At the beginning of September the Scottish Parliament returns after a two month hiatus. Over the recess I have been working across the region, visiting community groups and recognising the hard work and commitment that goes on. The Parliamentary recess offers an opportunity to step back from the workings of Holyrood and to see first-hand the concerns of local people and to learn more about the work that goes on in our communities. It allows MSPs time to learn more about what matters to the communities and people of Scotland, so they can take these matters up in Parliament and act to address them.
That is not to say the business of politics stops when the Parliament is not sitting, and over the summer there has been no shortage of issues to address: from record drugs deaths to continuing mismanagement of the rail franchise; from GP shortages and delays in cancer treatment to overcrowding in prisons and another fall in Higher pass rates. This summer we have of course also seen the continuation of debate over Brexit, and the seemingly inevitable elevation of Boris Johnson to Prime Minister.
Meanwhile, for the First Minister, the summer recess has provided an opportunity to participate in a number of events at the Edinburgh Fringe, talking about independence and the difficulties of small talk with Theresa May. Perhaps taking a leaf from the handbook of personality turned current Prime Minister, her team decided that this summer was an ideal time to chat with podcasters and appear on Loose Women, rather than address the key issues facing the people of Scotland.
Last week saw the publication of the latest GERS figures, stating that the country had a deficit of £12.6 billion in the last financial year which means an independent Scotland would have one of the biggest deficits in the developed world. SNP plans to address the deficit would see unprecedented cuts for Scotland’s schools and hospitals – further austerity rather than much needed investment in our communities and public services.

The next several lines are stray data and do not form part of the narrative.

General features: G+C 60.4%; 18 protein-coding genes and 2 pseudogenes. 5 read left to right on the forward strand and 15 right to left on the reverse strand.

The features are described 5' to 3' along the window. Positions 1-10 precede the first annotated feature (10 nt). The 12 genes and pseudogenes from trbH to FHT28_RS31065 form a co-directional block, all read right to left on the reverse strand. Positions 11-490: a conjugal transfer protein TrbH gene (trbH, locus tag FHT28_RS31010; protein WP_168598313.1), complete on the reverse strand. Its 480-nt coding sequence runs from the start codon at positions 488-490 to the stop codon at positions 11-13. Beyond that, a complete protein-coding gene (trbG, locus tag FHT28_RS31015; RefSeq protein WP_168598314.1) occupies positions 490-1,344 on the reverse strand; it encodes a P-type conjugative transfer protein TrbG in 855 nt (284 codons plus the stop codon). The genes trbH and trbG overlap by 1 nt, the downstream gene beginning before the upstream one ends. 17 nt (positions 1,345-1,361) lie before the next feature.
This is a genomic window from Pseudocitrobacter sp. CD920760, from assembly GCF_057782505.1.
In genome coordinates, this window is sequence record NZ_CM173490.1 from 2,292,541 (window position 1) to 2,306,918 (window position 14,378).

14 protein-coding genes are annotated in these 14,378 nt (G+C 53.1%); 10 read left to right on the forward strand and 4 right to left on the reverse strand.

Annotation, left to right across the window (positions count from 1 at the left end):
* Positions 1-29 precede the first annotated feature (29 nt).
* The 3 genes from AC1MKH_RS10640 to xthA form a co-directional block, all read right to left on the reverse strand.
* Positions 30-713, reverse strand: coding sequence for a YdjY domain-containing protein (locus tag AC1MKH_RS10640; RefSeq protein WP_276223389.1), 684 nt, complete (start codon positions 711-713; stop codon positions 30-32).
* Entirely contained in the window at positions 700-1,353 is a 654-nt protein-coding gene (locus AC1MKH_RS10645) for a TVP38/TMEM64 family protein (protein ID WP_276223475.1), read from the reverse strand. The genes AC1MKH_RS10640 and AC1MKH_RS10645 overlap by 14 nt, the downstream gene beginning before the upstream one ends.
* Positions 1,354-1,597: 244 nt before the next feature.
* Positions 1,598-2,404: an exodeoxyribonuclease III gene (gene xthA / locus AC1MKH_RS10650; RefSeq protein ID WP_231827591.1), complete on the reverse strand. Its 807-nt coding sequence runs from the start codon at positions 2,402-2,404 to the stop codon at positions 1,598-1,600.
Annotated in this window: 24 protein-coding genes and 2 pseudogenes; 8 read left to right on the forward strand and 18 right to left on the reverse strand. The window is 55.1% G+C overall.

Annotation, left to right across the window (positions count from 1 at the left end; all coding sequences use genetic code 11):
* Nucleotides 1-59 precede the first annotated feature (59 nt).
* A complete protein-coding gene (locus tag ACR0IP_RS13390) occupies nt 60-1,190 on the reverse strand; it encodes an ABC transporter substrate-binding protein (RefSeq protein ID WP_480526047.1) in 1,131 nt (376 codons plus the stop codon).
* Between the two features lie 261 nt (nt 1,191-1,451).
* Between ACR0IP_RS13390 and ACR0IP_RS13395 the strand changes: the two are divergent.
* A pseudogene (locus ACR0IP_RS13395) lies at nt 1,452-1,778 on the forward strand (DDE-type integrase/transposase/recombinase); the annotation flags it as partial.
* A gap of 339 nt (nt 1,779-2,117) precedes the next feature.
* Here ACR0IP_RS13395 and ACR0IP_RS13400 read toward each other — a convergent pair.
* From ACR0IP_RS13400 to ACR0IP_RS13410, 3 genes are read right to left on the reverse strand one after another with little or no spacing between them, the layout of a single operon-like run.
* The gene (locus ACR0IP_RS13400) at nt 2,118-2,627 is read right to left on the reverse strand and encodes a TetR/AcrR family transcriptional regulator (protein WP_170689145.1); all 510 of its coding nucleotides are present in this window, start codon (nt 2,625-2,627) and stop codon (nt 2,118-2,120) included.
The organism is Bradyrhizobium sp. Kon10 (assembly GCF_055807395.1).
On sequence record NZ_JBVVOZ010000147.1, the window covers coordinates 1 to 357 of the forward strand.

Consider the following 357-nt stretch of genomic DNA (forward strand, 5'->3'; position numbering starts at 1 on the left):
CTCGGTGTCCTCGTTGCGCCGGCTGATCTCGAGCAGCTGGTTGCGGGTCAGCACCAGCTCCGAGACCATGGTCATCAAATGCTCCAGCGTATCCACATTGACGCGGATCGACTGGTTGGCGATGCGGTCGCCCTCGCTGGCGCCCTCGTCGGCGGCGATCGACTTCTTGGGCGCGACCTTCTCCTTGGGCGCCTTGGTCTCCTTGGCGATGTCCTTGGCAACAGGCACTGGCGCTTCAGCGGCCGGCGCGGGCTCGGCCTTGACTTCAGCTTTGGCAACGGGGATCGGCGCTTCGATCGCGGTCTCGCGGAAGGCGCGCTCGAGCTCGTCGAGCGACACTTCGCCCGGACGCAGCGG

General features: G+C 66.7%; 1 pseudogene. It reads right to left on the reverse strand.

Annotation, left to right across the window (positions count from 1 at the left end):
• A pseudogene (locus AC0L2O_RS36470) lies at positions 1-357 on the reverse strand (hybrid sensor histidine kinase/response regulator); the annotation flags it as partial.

When the Scottish Parliament returns the immediate focus will be on the Programme for Government, with the SNP Government unveiling its plans for legislation over the course of the Parliamentary year. Work on the Referendums Bill will continue, and the consequences of Brexit on our economy and our communities is never far from our agenda. But we must see the return to Parliamentary business which focused on addressing the issues that matter to Scots on a day to day basis.
We have much to be getting on with – from holding Abellio to account for the mis-management of the ScotRail contract, to finding better ways of addressing drugs addiction across the country, from supporting teachers and pupils in our education system, to ensuring people can get GP appointments and access other crucial healthcare services. We need to listen to the concerns of our communities and ensure our time in Parliament is used to deliver positive change.